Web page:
NIU frat alcohol death, lawyer fee agreements, IHSA FOIA status on IL Supreme Court March call

By Jonathan Bilyk | Mar 2, 2017

Beginning March 14, the Illinois Supreme Court will hear arguments in several cases, including: whether a NIU fraternity can be sued for a pledge's alcohol-induced death; whether lawyers must specify "joint financial responsibility" in case referral agreements; and whether the IHSA is a public body subject to FOIA.

A Northern Illinois University fraternity chapter has asked the Illinois Supreme Court to step in and deny a father the chance to sue them over the alcohol-induced death of his son at fraternal initiation event, claiming a state appeals court overstepped and contradicted existing law and precedent in allowing the father to press ahead with his action.

The state high court is expected to take up this appeal, as well as others, during its March term, which begins March 14 in Springfield.

In the case of Bogenberger v. Eta Nu Chapter of Pi Kappa Alpha International, plaintiff Gary Bogenberger had brought a wrongful death action against the Eta Nu Chapter, which operates at NIU, the chapter’s leaders, and the international fraternal organization, asserting they all bore liability for the death of his son, David, who died during a November 2012 event at the Eta Nu house in DeKalb.

Bogenberger had asserted the fraternal event, identified as “Mom and Dads Night,” required fraternity pledges to consume massive amounts of alcohol until they lost bodily control or passed out. They were then allegedly taken to the basement of the fraternity house, where they were laid in “positions so they would not choke” on their own vomit. The complaint alleged fraternity members were ordered to delete photos and videos of the event, and not call for medical help for the passed out pledges.

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The complaint asserted David Bogenberger died with a blood alcohol level of 0.43 mg/dl.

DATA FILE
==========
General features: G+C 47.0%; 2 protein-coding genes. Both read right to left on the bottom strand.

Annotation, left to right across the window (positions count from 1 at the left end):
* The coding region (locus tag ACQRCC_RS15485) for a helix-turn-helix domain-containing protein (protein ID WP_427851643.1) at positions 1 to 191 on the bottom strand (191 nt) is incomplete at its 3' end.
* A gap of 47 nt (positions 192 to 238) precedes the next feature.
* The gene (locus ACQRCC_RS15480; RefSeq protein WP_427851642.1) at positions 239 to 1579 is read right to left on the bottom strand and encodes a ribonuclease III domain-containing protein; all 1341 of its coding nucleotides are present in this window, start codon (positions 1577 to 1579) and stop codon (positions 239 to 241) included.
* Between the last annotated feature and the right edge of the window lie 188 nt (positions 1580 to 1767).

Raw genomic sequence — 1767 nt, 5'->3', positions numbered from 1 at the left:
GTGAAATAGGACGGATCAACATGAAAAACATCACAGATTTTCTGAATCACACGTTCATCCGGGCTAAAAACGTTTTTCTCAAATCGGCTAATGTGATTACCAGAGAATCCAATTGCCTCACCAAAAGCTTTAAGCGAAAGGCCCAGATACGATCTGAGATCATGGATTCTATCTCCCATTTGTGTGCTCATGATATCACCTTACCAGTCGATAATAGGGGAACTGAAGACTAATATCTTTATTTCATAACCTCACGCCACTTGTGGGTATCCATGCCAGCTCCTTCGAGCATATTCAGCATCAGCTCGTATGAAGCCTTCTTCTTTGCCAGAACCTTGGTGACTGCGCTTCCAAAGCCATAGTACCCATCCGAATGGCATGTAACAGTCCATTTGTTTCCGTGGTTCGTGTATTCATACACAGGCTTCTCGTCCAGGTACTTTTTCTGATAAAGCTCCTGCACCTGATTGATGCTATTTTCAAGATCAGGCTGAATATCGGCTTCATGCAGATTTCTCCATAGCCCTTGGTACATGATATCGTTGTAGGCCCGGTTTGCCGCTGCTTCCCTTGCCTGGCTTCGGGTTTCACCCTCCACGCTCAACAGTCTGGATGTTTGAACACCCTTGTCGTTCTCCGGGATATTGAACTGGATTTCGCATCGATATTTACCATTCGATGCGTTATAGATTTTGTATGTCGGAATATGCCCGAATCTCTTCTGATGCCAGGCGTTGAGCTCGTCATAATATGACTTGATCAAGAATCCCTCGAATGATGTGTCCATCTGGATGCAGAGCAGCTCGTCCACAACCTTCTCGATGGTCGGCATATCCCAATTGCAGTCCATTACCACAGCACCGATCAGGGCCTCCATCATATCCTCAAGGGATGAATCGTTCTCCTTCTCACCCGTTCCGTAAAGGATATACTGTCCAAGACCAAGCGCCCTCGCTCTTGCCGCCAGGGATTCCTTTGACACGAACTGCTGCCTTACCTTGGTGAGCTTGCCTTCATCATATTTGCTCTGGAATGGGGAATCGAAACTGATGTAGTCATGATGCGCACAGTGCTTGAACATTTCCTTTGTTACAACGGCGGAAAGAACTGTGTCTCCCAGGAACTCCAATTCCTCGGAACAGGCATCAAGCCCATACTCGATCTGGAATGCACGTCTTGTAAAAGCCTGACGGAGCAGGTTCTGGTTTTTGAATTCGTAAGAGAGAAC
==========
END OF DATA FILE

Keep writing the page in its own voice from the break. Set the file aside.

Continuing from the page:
NIU did not sanction the event.

In 2014, Cook County Circuit Judge Kathy M. Flanagan had dismissed the action against all defendants, citing precedent which declared social hosts cannot be held at fault for the actions of those consuming alcohol.

However, in this case, justices for the Illinois First District Appellate Court said Illinois’ Hazing Act creates an exception, allowing Bogenberger to sue the fraternity chapter and its officers – though not the international fraternity - for “embarrassing” the younger Bogenberger into “endangering” himself “through thoughtless and meaningless activity.”

The fraternity chapter appealed that ruling, arguing the appellate decision contradicts the state Supreme Court’s long-established precedent “that ‘there is no common law cause of action against any provider of alcoholic beverages for injuries arising out of the sale or gift of such beverages.’”

In other cases on the March docket, the Illinois Supreme Court is also expected to take up the question of whether lawyers expecting to be paid under referral agreements with other lawyers need to expressly include language in their contracts that both will assume “joint financial responsibility.”

The Lake County case of Ferris, Thompson & Zweig v. Anthony Esposito will return to the state high court, two years after justices ruled circuit courts had jurisdiction to resolve disputes between attorneys bickering over fees owed for work on workers compensation cases.

In this instance, however, the parties are now at odds over whether the Ferris firm has a right to demand its share of fees from Esposito stemming from at least 10 worker compensation cases it referred to Esposito. The defendant has argued it should not need to pay because the referral agreement did not explicitly dictate the two law practices would share “joint financial responsibility.”

Lawyers for Esposito argue the Illinois Second District Appellate Court erred in finding Illinois professional conduct rules don’t require that language to make referral contracts enforceable. They argue this decision conflicts with the findings of the state’s First District Appellate Court, which should control in this situation.

And, also in the March term, the state Supreme Court is scheduled to hear arguments in Better Government Association v. Illinois High School Association over whether the IHSA – the organization would oversees the state’s high school sports -  should be considered a public organization whose records are subject to information requests filed under the Freedom of Information Act (FOIA.)

Last year, the BGA appealed the First District Appellate Court’s decision to find the IHSA should be exempted from FOIA requirements, even though its member schools receive public money from taxes.

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